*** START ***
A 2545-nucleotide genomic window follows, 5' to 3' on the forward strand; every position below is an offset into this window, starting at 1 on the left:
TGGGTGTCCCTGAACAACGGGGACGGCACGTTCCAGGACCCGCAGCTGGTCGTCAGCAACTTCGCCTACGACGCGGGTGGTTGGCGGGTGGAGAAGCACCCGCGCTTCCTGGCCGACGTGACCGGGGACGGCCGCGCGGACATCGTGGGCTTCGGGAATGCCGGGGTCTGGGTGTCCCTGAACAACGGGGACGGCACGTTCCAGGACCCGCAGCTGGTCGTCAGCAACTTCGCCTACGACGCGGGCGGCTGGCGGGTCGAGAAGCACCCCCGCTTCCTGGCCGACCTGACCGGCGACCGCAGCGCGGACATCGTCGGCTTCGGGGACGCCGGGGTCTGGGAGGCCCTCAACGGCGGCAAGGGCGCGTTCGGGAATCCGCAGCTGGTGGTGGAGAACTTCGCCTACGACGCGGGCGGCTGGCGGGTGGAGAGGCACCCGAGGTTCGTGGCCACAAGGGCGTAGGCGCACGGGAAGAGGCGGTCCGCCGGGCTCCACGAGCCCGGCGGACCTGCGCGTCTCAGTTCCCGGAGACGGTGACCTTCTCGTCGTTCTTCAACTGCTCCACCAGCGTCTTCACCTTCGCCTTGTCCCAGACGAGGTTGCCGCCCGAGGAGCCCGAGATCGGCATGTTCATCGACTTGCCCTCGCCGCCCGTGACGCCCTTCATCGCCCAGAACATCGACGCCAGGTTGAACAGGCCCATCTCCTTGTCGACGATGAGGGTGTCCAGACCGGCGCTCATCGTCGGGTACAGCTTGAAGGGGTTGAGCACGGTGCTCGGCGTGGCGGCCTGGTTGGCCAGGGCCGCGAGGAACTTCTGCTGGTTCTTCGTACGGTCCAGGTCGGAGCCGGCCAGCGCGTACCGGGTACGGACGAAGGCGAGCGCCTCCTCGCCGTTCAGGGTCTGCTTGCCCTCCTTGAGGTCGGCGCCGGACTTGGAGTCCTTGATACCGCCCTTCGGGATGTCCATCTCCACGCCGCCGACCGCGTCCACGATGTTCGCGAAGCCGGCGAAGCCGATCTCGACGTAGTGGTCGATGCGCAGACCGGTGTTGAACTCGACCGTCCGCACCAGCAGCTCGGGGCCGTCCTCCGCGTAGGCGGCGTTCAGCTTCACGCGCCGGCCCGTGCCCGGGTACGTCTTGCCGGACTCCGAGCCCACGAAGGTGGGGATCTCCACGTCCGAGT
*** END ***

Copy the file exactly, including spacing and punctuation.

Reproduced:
A 2545-nucleotide genomic window follows, 5' to 3' on the forward strand; every position below is an offset into this window, starting at 1 on the left:
TGGGTGTCCCTGAACAACGGGGACGGCACGTTCCAGGACCCGCAGCTGGTCGTCAGCAACTTCGCCTACGACGCGGGTGGTTGGCGGGTGGAGAAGCACCCGCGCTTCCTGGCCGACGTGACCGGGGACGGCCGCGCGGACATCGTGGGCTTCGGGAATGCCGGGGTCTGGGTGTCCCTGAACAACGGGGACGGCACGTTCCAGGACCCGCAGCTGGTCGTCAGCAACTTCGCCTACGACGCGGGCGGCTGGCGGGTCGAGAAGCACCCCCGCTTCCTGGCCGACCTGACCGGCGACCGCAGCGCGGACATCGTCGGCTTCGGGGACGCCGGGGTCTGGGAGGCCCTCAACGGCGGCAAGGGCGCGTTCGGGAATCCGCAGCTGGTGGTGGAGAACTTCGCCTACGACGCGGGCGGCTGGCGGGTGGAGAGGCACCCGAGGTTCGTGGCCACAAGGGCGTAGGCGCACGGGAAGAGGCGGTCCGCCGGGCTCCACGAGCCCGGCGGACCTGCGCGTCTCAGTTCCCGGAGACGGTGACCTTCTCGTCGTTCTTCAACTGCTCCACCAGCGTCTTCACCTTCGCCTTGTCCCAGACGAGGTTGCCGCCCGAGGAGCCCGAGATCGGCATGTTCATCGACTTGCCCTCGCCGCCCGTGACGCCCTTCATCGCCCAGAACATCGACGCCAGGTTGAACAGGCCCATCTCCTTGTCGACGATGAGGGTGTCCAGACCGGCGCTCATCGTCGGGTACAGCTTGAAGGGGTTGAGCACGGTGCTCGGCGTGGCGGCCTGGTTGGCCAGGGCCGCGAGGAACTTCTGCTGGTTCTTCGTACGGTCCAGGTCGGAGCCGGCCAGCGCGTACCGGGTACGGACGAAGGCGAGCGCCTCCTCGCCGTTCAGGGTCTGCTTGCCCTCCTTGAGGTCGGCGCCGGACTTGGAGTCCTTGATACCGCCCTTCGGGATGTCCATCTCCACGCCGCCGACCGCGTCCACGATGTTCGCGAAGCCGGCGAAGCCGATCTCGACGTAGTGGTCGATGCGCAGACCGGTGTTGAACTCGACCGTCCGCACCAGCAGCTCGGGGCCGTCCTCCGCGTAGGCGGCGTTCAGCTTCACGCGCCGGCCCGTGCCCGGGTACGTCTTGCCGGACTCCGAGCCCACGAAGGTGGGGATCTCCACGTCCGAGT